Arvo Pärt's early works may not immediately appeal to fans of the meditative, tonal music he composed after 1976, but they spell out his profound conflicts with the avant-garde and the soul-searching that led to his simplified, "tintinnabular" style. Pro et Contra is a quizzical concerto for cello and orchestra in which tonal and atonal elements clash to jarring effect and add to the tension between the struggling cello part and the chaotic orchestral accompaniment. The two-movement Symphony No. 1, "Polyphonic," employs dense, dissonant counterpoint in its canons and fugal finale, and is serial in language but formally comprehensible. The Collage über BACH alternates between furious modernism and orderly Baroque pastiche, but the Perpetuum Mobile lashes out violently without any stylistic references to impede its relentless progress. Overtly tonal and brightly scored, Meie Aed is a cheerful cantata with only a few touches of bitonality to disturb its old-fashioned, Romantic mood. The Symphony No. 2 is the most challenging work, highly disruptive and fierce except for a deceptive moment of calm in its puzzling finale. Cellist Truls Mørk, the Ellerhein Girls' Choir, and the Estonian National Symphony Orchestra, led by Paavo Järvi, are absolutely committed in their performances, and Virgin's vivid sound encompasses the full frequency range.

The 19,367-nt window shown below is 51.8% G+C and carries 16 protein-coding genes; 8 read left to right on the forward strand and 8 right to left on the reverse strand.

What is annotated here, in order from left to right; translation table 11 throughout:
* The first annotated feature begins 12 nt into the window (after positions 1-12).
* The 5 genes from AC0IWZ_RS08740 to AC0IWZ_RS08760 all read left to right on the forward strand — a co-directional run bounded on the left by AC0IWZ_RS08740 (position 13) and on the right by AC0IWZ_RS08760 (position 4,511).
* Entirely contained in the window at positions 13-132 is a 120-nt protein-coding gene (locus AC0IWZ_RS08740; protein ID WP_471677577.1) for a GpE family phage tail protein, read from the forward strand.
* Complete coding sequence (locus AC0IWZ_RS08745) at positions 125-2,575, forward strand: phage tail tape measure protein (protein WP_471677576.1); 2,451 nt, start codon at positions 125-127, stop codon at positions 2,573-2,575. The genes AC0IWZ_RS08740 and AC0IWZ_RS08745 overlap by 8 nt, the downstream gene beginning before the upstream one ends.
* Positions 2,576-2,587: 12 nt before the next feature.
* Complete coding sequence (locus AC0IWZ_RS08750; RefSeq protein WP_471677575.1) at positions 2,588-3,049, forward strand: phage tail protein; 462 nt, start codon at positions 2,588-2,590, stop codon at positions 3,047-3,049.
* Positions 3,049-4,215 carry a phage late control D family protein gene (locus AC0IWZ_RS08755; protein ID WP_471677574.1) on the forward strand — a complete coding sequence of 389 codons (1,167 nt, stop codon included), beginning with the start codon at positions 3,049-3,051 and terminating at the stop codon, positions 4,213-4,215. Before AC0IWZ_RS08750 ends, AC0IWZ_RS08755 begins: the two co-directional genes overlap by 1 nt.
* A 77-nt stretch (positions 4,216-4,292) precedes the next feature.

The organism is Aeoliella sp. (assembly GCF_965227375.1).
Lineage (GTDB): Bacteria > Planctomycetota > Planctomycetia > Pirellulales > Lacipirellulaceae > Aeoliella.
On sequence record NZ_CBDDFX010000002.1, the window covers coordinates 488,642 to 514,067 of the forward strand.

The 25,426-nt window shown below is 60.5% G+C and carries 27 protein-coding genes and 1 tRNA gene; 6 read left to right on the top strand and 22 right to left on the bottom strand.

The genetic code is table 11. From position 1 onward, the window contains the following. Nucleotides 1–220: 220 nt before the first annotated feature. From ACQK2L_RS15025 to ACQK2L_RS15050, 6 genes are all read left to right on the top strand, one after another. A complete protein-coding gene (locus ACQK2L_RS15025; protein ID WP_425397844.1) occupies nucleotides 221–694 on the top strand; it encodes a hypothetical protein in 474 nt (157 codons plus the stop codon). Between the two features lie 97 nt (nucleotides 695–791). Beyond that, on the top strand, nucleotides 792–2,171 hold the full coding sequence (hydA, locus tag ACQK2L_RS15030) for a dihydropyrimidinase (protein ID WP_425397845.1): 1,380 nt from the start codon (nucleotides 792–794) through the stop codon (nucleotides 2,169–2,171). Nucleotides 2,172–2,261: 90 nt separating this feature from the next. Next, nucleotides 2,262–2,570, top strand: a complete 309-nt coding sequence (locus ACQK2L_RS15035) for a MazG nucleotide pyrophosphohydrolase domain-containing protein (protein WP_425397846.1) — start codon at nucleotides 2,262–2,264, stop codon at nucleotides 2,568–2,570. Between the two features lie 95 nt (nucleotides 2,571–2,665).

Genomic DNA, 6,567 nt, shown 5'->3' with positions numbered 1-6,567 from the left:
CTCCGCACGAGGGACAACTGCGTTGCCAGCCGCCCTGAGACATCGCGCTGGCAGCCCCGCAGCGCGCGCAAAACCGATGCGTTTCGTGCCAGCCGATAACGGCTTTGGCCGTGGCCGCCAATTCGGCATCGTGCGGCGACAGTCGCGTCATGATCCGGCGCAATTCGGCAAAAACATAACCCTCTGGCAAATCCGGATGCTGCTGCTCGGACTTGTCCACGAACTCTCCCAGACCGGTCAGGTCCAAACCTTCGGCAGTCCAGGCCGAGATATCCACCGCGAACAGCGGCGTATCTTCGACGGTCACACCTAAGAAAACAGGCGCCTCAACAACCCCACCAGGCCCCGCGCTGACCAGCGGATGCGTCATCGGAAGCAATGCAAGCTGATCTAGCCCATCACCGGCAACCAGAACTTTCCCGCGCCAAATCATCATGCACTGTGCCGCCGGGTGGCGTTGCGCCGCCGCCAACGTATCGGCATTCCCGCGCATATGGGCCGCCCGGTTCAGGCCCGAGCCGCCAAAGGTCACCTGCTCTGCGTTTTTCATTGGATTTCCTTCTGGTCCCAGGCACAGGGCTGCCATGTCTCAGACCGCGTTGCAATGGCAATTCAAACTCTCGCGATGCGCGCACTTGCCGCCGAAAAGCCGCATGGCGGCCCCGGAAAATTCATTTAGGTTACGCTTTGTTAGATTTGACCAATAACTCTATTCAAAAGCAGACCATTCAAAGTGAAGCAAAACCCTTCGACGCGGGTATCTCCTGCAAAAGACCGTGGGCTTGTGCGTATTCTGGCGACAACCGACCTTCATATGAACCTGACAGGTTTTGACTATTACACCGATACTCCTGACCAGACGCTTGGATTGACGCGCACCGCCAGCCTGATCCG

AllMusic Review by Blair Sanderson
|Pro et contra, concerto for cello & orchestra|
|Symphony No. 1 ("Polyphonic"), Op. 9|
|Collage over B-A-C-H, for strings, oboe, harpsichord & piano|
|Meie aed (Our garden), cantata for children's choir & orchestra, Op. 3|
|Symphony No. 2|